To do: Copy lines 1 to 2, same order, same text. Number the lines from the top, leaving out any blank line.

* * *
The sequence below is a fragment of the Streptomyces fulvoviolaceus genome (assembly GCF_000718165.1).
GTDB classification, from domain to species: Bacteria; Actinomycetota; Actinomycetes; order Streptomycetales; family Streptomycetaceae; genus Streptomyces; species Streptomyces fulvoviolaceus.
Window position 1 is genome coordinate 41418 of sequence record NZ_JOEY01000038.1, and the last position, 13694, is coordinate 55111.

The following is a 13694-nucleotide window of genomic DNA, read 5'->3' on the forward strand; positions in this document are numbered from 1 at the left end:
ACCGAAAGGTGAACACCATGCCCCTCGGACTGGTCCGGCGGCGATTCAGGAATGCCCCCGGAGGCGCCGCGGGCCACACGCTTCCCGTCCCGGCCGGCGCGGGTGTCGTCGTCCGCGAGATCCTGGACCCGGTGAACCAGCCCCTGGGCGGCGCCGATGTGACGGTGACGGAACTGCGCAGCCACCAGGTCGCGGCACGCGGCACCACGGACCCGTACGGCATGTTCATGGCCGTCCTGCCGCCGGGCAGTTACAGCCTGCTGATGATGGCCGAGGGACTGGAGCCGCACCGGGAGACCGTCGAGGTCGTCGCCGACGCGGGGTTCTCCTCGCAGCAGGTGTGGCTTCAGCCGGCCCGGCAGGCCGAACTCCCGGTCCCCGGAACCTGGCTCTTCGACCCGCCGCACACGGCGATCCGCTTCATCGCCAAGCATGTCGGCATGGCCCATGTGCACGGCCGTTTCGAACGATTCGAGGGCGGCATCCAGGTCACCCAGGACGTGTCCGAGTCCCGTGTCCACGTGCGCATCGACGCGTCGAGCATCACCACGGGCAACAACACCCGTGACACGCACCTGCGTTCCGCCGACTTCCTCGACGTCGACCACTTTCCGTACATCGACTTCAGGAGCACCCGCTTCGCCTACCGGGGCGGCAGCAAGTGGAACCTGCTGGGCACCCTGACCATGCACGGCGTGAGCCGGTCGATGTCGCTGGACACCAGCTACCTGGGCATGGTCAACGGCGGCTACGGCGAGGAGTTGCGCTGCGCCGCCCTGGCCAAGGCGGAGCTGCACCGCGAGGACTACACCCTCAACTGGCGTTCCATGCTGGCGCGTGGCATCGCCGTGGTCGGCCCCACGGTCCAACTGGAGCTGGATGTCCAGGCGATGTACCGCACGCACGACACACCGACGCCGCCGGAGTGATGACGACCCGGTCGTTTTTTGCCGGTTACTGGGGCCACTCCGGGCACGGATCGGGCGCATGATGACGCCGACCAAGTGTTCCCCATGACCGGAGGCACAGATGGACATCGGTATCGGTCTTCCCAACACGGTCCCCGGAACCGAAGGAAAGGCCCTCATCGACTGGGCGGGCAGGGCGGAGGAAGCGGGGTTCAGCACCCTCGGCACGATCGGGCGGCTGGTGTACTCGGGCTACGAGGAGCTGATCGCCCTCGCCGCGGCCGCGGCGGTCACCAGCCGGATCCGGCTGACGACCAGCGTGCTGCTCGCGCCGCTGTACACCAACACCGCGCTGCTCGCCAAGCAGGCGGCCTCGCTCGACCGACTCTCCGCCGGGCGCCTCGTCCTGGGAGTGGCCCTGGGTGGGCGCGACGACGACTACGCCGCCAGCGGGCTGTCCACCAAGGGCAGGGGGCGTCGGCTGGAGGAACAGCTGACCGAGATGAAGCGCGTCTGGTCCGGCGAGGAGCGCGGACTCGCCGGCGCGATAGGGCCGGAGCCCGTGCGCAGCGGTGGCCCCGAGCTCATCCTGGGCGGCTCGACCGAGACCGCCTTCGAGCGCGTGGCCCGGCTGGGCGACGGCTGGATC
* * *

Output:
The sequence below is a fragment of the Streptomyces fulvoviolaceus genome (assembly GCF_000718165.1).
GTDB classification, from domain to species: Bacteria; Actinomycetota; Actinomycetes; order Streptomycetales; family Streptomycetaceae; genus Streptomyces; species Streptomyces fulvoviolaceus.